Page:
“Companies that do good are more likely to be trusted. Trust and reputation are precious commodities in today's market.”

Part Two: Chapter 5Inspire Brand Fanatics

By Craig Kielburger

The Beatles, Bieber, and … you? Purpose can make your customers superfans

Selena Gomez is casually perched on the edge of a stage, chatting with a stadium packed full of starstruck youth. It's WE Day Chicago 2015. At her side, a teen computer whiz types away on a Microsoft Surface. Gomez tells the rapt audience, “There is a brand new kind of world-changer out there and their first language is code. With me is Abril Vela.”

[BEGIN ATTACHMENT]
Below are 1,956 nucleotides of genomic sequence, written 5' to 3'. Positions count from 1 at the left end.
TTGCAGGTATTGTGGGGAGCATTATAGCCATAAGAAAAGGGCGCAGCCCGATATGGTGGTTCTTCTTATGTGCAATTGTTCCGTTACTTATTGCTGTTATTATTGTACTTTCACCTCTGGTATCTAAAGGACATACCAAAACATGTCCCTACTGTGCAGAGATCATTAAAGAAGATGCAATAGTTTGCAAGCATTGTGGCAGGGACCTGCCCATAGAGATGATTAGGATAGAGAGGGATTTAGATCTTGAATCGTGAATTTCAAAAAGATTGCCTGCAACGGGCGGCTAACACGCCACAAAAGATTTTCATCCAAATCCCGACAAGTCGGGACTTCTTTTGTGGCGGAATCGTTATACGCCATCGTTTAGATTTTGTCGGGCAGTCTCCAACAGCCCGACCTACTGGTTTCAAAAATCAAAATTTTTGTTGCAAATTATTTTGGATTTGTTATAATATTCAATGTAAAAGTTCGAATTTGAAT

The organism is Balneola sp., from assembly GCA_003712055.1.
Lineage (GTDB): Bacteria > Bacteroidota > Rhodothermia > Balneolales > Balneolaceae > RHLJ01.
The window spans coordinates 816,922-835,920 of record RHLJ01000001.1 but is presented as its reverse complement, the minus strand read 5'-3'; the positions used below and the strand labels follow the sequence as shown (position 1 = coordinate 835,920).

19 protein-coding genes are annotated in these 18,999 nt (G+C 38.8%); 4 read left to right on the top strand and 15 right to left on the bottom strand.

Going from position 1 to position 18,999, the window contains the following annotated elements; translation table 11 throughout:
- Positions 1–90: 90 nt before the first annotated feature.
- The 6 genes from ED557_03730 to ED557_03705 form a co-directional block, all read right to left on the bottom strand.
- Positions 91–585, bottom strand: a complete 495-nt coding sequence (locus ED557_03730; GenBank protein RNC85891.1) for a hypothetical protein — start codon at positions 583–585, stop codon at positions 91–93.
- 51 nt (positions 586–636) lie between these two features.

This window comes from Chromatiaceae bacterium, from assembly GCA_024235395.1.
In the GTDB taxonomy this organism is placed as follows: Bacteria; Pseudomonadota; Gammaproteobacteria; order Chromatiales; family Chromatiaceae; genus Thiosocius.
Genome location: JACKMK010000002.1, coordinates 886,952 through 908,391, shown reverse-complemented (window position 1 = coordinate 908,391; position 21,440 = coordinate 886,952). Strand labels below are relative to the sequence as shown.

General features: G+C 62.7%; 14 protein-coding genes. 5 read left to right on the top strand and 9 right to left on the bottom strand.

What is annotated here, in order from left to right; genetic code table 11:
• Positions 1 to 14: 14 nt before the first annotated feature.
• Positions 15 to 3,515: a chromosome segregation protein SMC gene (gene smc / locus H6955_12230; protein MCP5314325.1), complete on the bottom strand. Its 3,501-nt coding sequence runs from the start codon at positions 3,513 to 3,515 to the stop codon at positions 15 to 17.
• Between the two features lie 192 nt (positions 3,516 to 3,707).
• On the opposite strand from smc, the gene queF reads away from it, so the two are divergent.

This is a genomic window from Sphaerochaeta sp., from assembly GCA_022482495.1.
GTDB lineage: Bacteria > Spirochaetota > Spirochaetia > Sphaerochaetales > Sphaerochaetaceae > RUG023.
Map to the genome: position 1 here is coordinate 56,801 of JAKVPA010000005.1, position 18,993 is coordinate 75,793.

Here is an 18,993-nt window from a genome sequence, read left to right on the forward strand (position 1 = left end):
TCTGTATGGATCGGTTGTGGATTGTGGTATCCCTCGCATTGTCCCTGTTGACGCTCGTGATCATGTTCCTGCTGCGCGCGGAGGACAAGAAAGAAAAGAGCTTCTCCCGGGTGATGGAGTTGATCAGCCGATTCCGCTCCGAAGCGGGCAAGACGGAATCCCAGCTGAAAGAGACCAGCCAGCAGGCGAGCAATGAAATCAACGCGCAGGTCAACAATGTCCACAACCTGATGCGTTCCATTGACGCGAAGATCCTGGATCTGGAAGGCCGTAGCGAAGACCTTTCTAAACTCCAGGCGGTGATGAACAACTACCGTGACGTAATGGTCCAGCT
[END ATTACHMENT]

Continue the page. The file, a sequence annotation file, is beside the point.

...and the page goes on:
Abril moves her fingers swiftly. “I just wrote this code while we were sitting here. Why don't you finish it?” Gomez reaches over, types in a few letters. The message I <HEART> WE DAY appears on the massive screen behind the pair. The crowd erupts in cheers.

Abril is an alumna with Microsoft's Youth Spark program, which encourages girls to use technology to effect social change. But Gomez isn't a Microsoft spokesperson; we don't even know if she owns a Surface. Frankly, it doesn't matter. On that stage in front of thousands (and on the TV broadcast that aired later to millions), the celebrity with the most Instagram followers on the planet was an unofficial brand ambassador.1 Gomez showed young people how “easy” and “cool” (her words) it is to use technology to code, communicate, ...

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